COVID-19 has been around for quite some time now but it seems like it doesn’t plan on leaving us so soon.
While Singapore has been praised worldwide by many for the efficiency of our healthcare system and the ability to try to curb the spread of the highly contagious and deadly virus, Prime Minister Lee Hsien Loong has spoken up during an interview with CNN’s Fareed Zakaria on Sunday, 29 March, and said, “I hesitate to talk about success because we are right in the midst of a battle, which is intensifying.”
PM Lee Hesitates to Call S’pore’s Response to COVID-19 a Success Yet Coz ‘We Are Right in the Midst of a Battle’
You might think he’s being humble, but he’s just speaking facts.
He does not foresee the pandemic ending any time soon and believes that it will continue to spread to other parts of the world like India, Africa, South-east Asia, and Latin America.
He said, “By the time it goes around the world, and then finally runs its course, I think that is several years unless something happens to abort that process.”
“I think we are in a very difficult situation and it is most constructive for us now to look ahead and find the best way to move forward and deal with a problem which we now have,” he added.
While it is true that we didn’t expect this virus, he said that Singapore never once saw COVID-19 as a laughing matter. In fact, we took it very seriously.
I mean, you can see it in the way the authorities did contact tracing and all of the measures that have been imposed till date.
He explained, “We watched what was happening in Wuhan, in China. We prepared our people. In fact, we have been preparing for this since Sars, which was 17 years ago.”
He also offered two ways we could go about tackling the virus. One was to do so through herd immunity, in which the whole community will get infected first so that they can later build immunity towards the virus.
Clearly, that wasn’t the favoured option. Furthermore, Mr Lee said that this would be way too painful for our society, especially since a large portion of our community will be affected.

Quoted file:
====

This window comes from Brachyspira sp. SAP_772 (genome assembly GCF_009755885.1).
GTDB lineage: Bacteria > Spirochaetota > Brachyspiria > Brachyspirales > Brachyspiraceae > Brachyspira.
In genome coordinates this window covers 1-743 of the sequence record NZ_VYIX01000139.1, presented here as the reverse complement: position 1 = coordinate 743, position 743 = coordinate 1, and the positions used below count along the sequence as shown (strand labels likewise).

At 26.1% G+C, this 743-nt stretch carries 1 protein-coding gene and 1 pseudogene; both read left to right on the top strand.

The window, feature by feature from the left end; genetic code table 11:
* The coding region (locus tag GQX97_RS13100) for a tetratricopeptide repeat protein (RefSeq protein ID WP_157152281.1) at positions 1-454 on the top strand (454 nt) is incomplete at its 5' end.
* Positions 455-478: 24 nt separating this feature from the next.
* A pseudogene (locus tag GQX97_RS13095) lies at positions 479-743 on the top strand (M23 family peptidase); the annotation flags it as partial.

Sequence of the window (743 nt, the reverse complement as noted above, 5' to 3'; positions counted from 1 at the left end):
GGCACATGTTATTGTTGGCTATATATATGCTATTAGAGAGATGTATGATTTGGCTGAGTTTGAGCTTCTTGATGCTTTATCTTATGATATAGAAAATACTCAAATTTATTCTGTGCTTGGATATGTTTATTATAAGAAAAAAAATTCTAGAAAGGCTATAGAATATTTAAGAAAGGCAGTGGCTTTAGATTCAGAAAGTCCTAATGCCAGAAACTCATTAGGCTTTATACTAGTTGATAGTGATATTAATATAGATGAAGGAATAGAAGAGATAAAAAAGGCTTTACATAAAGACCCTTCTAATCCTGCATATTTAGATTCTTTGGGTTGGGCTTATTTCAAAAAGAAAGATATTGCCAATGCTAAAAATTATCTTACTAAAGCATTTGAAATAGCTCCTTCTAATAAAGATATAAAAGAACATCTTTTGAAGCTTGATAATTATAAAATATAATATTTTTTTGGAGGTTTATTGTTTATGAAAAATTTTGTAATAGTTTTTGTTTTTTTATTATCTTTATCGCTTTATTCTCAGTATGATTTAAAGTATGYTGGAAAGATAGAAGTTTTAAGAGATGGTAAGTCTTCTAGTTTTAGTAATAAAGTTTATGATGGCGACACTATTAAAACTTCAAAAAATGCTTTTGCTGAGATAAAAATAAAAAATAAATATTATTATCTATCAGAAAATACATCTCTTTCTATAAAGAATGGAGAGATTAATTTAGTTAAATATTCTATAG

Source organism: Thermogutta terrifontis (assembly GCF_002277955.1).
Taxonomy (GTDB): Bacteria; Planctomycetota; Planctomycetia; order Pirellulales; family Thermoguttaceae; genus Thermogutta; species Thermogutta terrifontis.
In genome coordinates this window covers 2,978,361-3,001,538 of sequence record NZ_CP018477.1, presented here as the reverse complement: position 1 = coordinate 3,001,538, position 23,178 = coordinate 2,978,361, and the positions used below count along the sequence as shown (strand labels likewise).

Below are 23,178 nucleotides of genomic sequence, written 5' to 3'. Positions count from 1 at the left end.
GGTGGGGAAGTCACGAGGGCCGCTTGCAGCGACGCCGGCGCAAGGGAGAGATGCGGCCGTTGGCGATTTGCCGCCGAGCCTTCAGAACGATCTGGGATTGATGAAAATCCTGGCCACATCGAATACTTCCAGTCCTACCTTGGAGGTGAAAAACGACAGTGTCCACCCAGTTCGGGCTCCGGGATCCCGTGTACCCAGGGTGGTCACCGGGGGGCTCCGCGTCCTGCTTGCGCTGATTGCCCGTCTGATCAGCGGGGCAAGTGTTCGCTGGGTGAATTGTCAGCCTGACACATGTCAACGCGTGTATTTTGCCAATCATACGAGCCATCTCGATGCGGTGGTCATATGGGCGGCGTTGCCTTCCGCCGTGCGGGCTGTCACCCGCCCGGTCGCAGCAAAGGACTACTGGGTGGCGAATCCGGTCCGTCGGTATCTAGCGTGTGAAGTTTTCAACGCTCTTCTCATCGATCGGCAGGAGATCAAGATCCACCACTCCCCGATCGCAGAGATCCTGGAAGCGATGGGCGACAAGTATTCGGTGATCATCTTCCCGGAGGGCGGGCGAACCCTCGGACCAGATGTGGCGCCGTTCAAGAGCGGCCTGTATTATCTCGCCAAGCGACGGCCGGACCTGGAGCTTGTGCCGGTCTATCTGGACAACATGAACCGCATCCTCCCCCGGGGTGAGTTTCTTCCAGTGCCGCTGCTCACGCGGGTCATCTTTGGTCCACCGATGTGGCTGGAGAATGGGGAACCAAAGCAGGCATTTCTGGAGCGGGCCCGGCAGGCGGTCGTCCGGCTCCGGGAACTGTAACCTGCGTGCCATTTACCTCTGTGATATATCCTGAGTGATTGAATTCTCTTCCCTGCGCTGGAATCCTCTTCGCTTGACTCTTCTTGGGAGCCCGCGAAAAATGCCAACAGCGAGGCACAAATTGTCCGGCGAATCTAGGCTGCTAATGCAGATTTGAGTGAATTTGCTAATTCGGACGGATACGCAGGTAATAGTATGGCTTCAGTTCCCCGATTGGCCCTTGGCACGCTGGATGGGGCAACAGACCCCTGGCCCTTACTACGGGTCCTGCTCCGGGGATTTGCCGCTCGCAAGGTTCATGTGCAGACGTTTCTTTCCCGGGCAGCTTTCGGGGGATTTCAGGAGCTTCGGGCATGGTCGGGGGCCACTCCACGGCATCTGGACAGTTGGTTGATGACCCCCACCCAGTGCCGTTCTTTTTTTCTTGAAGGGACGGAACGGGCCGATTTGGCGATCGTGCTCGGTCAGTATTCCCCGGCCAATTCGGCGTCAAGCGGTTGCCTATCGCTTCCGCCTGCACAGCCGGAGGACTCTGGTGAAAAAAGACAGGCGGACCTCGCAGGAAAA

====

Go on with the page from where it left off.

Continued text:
Another way was to flatten the epidemic curve, even if it takes a long time.
In case you don’t know what that means, an epidemic curve is mostly used to visualise when new cases will happen and at what rate during a virus outbreak.
He elaborated and said, “You have got to hope for an off-ramp to get off that path, and the only visible way to get an off-ramp is to have either a treatment or an effective vaccine. That is some distance down the road, but many very smart people are working very hard at it. I can only hope and pray that they will make some progress soon.”
Battling The Virus
Zakaria asked Mr Lee if Singapore had been able to contain the virus all this while because of our government’s “paternalistic system”, but the latter assured that the government has not exercised “extraordinary powers”.
So what is it that Singapore has done right?
Well, Mr Lee raised two main factors.
Trust and transparency.
“We put a lot of effort into explaining to (the public) what is happening, speaking to them and I have done it a few times directly on television, so people know that we are level and we tell it straight. We are transparent – if there is bad news, we tell you. If there are things which need to be done, we also tell you. I think that you have to maintain that trust because if people do not trust you, even if you have the right measures, it is going to be very hard to get it implemented,” he explained.
While it is probably much easier to use phone data to contact trace, he assured that our government has been using “traditional detective work”.
He added on, “We have been interviewing people, asking them, interviewing them, tracking down their contacts, interviewing their contacts, trying to piece a story together… We hope to get a quick answer out within a couple of hours, but in fact, we have pursued the cases for days to try and pin down, who talked to whom and who might have given the virus to whom.”